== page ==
If its your first time in Boston, and you’re here just for the day, or just for the night, here are my top picks for seeing all the city has to offer:
1. I won’t tell you to start with this (but you really should), just squeeze it into the day when someone can give you a ride to this out-of-the-way spot: free tour (and 3 free beers!) at the Sam Adams Brewery
2. Where you really should start your day is Boston Common. Get a coffee (at Dunkin’ Donuts, if you must), and lounge or wander until you’re awake. Then, follow the brick-line away from Boston common along the Freedom Trail (you may need a map/guidebook to do this effectively without getting lost, and without missing the pertinent historical stops). When you reach Quincy Market and Faneuil Hall, take a break.
3. Have lunch at the historic Union Oyster House. Billing itself as America’s oldest restaurant, the Oyster House also features fantastic (albeit uninspired) seafood, and the booth frequented by JFK himself. Around the corner from the Oyster House are other historic bars, The Bell in Hand and The Green Dragon.
4. Make your way from the Quincy Market area, across the Rose Kennedy Greenway, to the Italian neighborhood of the North End. Here, you can wander through bakeries (be sure to stop at Lyndell’s on Hanover St.), wine stores (my favorite is always Cirace’s, for its unbeatable selection of liquors), and grocers (if you didn’t have lunch at the Oyster House, pick up some antipasti at the Salumeria Italiana for a picnic near Paul Revere’s statue in the North End). If you’re lucky, you’ll find the hidden (and well-maintained) bocce courts, or will score a table at Giacomo’s (which always has a line out the door – this is a great place for cheap/fast/delicious food, but the wine list leaves something to be desired…many more inventive Italian restaurants are throughout the North End – but make a reservation, and don’t expect to find parking). Other North End favorites: the cigar bar downstairs at Stanza dei Sigari (bosomy waitresses, vintage and smoky atmosphere, nice cocktails, and hookas, too); and the coffee shop at Vittoria Caffe (great espresso drinks and biscotti).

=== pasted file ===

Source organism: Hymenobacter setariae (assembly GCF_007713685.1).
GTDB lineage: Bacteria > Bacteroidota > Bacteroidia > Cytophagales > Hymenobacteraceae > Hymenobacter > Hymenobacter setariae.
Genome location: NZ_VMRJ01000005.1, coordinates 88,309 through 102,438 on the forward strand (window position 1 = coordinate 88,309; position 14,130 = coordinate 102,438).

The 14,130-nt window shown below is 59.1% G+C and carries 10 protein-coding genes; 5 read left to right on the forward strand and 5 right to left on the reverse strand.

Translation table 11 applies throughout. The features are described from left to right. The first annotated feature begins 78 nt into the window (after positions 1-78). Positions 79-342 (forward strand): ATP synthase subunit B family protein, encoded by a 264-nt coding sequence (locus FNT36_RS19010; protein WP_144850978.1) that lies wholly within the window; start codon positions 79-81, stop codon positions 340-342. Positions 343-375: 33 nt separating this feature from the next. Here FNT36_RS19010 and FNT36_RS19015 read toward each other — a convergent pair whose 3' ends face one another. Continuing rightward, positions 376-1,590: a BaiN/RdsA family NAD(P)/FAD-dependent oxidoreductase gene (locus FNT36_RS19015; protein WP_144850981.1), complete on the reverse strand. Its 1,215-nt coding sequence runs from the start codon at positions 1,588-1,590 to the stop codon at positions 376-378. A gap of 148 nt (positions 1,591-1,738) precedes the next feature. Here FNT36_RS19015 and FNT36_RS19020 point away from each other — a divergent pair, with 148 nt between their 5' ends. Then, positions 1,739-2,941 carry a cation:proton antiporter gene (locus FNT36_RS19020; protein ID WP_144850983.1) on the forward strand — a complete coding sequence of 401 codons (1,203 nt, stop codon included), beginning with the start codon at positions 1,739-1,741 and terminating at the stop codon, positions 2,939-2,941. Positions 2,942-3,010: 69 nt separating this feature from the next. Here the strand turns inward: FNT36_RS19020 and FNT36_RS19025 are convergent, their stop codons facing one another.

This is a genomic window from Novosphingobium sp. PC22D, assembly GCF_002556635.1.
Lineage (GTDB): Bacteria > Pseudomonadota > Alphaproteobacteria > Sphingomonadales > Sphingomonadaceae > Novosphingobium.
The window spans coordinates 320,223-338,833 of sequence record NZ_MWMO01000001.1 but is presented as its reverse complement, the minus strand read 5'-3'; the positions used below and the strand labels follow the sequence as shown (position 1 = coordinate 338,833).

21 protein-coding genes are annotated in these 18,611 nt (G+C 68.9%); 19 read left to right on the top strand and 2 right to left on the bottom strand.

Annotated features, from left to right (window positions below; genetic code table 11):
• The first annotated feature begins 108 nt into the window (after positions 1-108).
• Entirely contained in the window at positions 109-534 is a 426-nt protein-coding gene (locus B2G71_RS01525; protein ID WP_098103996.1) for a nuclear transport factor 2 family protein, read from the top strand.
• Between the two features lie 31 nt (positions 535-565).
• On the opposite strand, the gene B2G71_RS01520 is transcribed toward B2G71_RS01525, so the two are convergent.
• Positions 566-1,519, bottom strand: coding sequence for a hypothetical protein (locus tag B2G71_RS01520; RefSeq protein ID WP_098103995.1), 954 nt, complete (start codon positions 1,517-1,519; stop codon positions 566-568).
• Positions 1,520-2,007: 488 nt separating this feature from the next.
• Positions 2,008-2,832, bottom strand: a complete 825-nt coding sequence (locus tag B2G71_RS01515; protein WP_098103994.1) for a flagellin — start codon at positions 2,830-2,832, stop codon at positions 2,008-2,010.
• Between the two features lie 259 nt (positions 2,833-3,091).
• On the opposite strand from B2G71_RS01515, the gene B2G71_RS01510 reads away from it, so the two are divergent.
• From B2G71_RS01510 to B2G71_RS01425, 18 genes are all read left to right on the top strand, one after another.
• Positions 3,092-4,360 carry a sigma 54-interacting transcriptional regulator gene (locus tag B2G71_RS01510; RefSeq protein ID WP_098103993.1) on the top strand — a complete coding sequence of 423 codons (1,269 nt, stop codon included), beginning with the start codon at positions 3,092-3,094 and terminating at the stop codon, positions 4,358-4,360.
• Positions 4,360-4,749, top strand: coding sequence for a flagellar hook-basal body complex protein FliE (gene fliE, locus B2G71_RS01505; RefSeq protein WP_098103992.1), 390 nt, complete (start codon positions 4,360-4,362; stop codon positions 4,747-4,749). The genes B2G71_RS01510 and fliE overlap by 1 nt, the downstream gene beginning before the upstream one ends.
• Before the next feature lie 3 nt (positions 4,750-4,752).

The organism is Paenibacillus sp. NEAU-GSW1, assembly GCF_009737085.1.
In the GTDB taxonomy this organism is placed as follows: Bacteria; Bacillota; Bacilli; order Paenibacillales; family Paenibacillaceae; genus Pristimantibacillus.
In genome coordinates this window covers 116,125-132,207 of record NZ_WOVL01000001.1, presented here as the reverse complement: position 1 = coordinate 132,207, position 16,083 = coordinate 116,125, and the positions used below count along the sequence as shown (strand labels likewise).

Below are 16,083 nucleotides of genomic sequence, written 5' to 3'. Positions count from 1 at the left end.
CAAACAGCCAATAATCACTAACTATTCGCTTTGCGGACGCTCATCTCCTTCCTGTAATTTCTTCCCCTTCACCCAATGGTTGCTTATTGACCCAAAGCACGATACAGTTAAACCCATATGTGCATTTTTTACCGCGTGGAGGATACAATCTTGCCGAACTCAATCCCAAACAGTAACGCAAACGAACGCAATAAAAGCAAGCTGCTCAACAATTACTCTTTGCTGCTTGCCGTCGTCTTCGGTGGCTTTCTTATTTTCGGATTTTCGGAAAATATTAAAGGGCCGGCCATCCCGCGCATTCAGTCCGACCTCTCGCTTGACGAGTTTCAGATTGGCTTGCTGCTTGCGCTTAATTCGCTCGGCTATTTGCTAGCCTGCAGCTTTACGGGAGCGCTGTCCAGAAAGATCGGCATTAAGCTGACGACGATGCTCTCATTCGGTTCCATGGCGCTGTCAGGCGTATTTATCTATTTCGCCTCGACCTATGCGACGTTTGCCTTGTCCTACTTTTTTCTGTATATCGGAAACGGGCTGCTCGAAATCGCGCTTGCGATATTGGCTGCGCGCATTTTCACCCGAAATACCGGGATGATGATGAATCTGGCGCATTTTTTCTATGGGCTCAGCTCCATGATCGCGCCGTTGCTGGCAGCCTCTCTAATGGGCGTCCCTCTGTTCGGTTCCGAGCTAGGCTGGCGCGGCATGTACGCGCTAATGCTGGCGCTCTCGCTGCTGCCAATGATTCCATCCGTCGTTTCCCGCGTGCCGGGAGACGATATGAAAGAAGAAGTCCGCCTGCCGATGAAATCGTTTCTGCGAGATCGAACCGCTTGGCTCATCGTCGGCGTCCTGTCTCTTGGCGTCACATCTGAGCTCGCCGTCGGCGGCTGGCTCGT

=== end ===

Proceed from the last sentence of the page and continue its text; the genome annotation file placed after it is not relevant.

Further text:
5. By now, you should be satiated and exhausted. Take a cat nap (if the weather is nice, you can do this on the Greenway overlooking the docked and moored boats in the harbor), and prepare to spend the evening out and about. There are many neighborhood options for bar hopping. Harvard Square, Central Square, or Davis Square (Cambridge/Somerville areas) are great for being close to the T (which ends at about 12:30pm by the way), and a lot of interesting bars in walking distance. Or, head to the Quincy Market area for Irish pubs and dancing with youngsters (and tourists). Or, move to the more edgy student-centric Allston/Brighton area (and don’t miss Sunset Cantina, with over 100 beers on tap). For more interesting experiences to impress the ladies, try these: Drink, Beehive, Cucci Cucci, Eastern Standard. Or check out our lists of old-timey bars in Boston, if you want that historic or speakeasy feel.
Or if you’re more into dinner and a movie (with parking!) try Brookline (sushi at Fugakyu, movie at the vintage and independent Coolidge Corner Theater), or Kendall Square (The Friendly Toast or the Blue Room, and a movie at Kendall Square Cinema).
And if you’re around for breakfast in the morning, try brunch at Highland Kitchen, bring your Buddy Holly glasses to The Other Side Cafe, or people-watch over your banana-caramel-french toast at Sonsie on Newbury Street.
These 5 steps will get you started for your first day in Boston. From there, the options are endless for visiting museum and other sites, exploring the shopping, interesting dining, or discovering the eccentric.
Stay tuned for our list of a Bizarre-Day Out in the Boston-Area and the list: Foodie Day Out In Boston